The present material must be constituted of ceramic particles with a mean particle size of 100 nm or less. It is undesirable that the mean particle size exceed 100 nm, because in this case, microcracks induced by the difference in thermal expansion occur inside the ceramic composite material, causing degradation of mechanical properties and fracture of the die material during molding. In accordance with the present invention, the mean particle size is preferably 50 nm or less, more preferably 10 nm or less.

Further, in order to increase die release with respect to glass, resins, and ceramics, the ceramic composite material of the present invention must include a phase containing carbon and/or boron nitride as the main component. Those materials have low reactivity with glass, metals, and ceramics, thus improving die release. The main components to be selected in this case can be appropriately selected according to the material to be molded.

A specific feature of the materials thus selected is that the thermal expansion coefficient thereof can be freely controlled within a range of 2.0 to 9.0×10−6/° C. Such control of the thermal expansion coefficient makes it possible to further improve die release by exploiting the difference in thermal expansion coefficient between the dies and the material that is being molded by the dies, this difference manifesting itself in the cooling process after molding at a predetermined temperature in a high-temperature range. Apart from this possibility, providing identical thermal expansion coefficients, it is also possible to conduct mold transfer of complex shapes. A material with an appropriate thermal expansion coefficient can be used by freely designing the composition and mixing ratio of the components thereof according to the material to be molded, the shape, and other considerations.

It is preferred that the content of carbon and/or boron nitride be 2 to 98 wt. %. It is undesirable that the content be less than 2 wt. % because the die release is compromised, and it is also undesirable that the content be more than 98% because the mechanical properties suffer. Further, it is especially preferred that the content of carbon and/or boron nitride be 40 to 80 wt. %, because die release with respect to glass, resins, and ceramics is further enhanced.

The carbon and boron nitride of the present invention may be any substance for which the constituent substances are carbon and boron nitride. For example, carbon may be selected as appropriate from among substances such as graphite, glassy carbon, acetylene black, diamond, carbon nanotubes, and fullerenes. Similarly, various types of boron nitride may be selected.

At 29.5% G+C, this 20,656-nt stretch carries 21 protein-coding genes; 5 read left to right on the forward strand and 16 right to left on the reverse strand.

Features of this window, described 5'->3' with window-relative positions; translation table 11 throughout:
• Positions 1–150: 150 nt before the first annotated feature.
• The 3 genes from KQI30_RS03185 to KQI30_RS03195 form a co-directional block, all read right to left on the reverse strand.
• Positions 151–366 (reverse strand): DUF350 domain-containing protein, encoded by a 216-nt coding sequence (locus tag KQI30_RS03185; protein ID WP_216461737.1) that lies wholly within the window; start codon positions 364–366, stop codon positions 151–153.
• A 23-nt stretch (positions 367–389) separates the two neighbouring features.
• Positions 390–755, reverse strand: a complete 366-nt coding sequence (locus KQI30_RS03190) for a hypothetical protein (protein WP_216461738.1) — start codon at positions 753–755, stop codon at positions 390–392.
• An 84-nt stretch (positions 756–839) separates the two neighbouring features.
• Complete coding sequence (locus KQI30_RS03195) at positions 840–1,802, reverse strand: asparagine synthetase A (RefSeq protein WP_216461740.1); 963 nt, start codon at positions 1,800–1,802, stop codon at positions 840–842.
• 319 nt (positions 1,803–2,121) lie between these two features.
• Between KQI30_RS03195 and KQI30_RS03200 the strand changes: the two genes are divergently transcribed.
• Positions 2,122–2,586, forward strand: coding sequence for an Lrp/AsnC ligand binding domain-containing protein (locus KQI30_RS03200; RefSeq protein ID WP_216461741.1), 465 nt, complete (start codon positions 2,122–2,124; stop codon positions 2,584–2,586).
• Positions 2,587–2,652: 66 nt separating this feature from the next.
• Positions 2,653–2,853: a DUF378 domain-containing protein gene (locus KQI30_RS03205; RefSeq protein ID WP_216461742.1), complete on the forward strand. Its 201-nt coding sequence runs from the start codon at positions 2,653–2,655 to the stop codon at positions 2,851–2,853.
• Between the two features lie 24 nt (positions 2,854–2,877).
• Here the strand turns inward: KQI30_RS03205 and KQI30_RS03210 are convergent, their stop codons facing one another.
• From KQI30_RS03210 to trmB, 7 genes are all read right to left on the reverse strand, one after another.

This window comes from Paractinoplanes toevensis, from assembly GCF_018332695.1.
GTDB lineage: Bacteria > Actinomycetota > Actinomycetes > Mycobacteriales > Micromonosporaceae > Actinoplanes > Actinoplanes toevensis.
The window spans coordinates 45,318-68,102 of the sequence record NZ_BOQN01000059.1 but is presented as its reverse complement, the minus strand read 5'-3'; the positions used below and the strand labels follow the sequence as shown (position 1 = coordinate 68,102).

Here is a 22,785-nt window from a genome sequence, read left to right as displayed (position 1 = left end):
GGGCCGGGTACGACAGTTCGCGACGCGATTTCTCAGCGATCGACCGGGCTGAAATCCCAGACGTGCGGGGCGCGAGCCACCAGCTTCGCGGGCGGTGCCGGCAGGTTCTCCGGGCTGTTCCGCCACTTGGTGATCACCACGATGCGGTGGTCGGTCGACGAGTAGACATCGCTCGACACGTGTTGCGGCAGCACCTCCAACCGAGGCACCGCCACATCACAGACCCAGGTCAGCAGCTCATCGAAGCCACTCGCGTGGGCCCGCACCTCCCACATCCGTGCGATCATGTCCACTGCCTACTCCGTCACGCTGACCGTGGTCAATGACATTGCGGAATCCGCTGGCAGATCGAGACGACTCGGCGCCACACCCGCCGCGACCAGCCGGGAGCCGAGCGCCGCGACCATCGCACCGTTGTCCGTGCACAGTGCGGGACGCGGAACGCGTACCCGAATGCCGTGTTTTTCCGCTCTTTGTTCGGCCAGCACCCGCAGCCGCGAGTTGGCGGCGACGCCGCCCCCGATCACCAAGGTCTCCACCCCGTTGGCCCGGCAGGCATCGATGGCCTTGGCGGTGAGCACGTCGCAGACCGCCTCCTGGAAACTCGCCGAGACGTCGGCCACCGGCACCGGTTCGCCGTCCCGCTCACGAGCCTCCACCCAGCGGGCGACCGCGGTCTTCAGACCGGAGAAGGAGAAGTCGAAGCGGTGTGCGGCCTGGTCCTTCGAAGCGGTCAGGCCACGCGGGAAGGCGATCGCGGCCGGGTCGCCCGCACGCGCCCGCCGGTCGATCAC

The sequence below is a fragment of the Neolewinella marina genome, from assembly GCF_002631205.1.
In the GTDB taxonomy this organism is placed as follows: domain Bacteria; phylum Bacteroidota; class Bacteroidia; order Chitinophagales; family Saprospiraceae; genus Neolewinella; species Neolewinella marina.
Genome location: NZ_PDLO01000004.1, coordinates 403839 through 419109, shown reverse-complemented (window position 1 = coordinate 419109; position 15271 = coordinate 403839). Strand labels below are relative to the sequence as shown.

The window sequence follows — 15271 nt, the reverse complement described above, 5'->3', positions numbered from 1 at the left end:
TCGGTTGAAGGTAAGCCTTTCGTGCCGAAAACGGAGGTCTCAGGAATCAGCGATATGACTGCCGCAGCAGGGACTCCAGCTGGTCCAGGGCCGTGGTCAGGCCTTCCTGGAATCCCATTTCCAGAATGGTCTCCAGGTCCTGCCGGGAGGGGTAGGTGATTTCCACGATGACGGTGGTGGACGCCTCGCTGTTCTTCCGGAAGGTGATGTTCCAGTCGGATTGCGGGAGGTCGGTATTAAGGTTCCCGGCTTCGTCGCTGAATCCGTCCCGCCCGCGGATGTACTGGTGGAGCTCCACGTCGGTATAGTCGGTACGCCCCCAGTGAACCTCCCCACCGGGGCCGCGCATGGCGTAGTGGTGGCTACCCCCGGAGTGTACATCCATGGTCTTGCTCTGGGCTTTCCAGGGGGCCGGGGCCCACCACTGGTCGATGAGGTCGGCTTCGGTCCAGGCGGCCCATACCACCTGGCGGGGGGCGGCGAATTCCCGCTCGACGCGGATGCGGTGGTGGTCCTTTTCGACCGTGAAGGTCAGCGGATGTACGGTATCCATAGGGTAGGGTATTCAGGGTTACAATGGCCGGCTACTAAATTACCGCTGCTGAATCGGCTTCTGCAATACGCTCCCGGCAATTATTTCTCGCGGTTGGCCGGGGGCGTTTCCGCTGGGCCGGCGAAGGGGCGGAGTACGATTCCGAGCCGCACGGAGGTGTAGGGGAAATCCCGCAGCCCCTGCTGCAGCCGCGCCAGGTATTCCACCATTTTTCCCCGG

Further, in the ceramic composite material in accordance with the present invention, the substance to serve as a ceramic phase is selected such that the linear thermal expansion coefficient of the material can be controlled within a range of 2.0 to 9.0×10−6/° C. When carbon is selected as a component contributing to die release, the ceramic phase constituting the material in accordance with the present invention is a phase other than carbon; when boron nitride is selected as a component contributing to die release, the ceramic phase is a ceramic other than boron nitride. Further, the ceramic composite material in accordance with the present invention may comprise both the carbon and the boron nitride.

It is desirable that the ceramic phase constituting the ceramic composite material in accordance with the present invention comprise at least one compound selected from nitrides, carbides, and oxides of Al, Si, Ti, Zr, Hf, V, Nb, Ta, Cr, Mo, and W. Further, the ceramic phase may be a composite nitride, composite carbide, or composite oxide of the aforementioned metals, which are composite compounds of the aforementioned nitrides, carbides, and oxides, or it may be a carbonitride, oxynitride, carbooxynitride, or carbonate of the aforementioned metals. One or more types of the ceramic-phase materials can be selected appropriately according to the type of material to be molded and to what value it is desired to control the linear thermal expansion coefficient.

The ceramic composite material in accordance with the present invention is obtained by molding a mixed powder having a mean particle size of 100 nm or less and composed of a ceramic powder of at least one type selected from nitrides, carbides, and oxides of Al, Si, Ti, Zr, Hf, V, Nb, Ta, Cr, Mo, and W and a carbon powder and/or boron nitride powder, and sintering the obtained molded object in a non-oxidizing atmosphere at a sintering temperature of 800 to 1500° C. and a sintering pressure of 200 MPa or higher. The non-oxidizing atmosphere can be selected from a vacuum atmosphere or an inactive gas atmosphere such as H2, N2, or Ar. Further, the aforementioned mixed powder may further comprise at least one metal selected from among Al, Si, Ti, Zr, Hf, V, Nb, Ta, Cr, Mo, and W. These metals react with carbon present in the mixed powder to form carbides or, when the non-oxidizing atmosphere is N2, they react with N2 to form nitrides. In accordance with needs, a publicly-known sintering promoter may be used to improve sinterability, but making the additive amount of sintering promoter, which is oxide-based, large disadvantageous because doing so intensifies the reaction of the molded object with carbon, which is prohibitive of manufacturing a densified material and compromises the material's mechanical properties.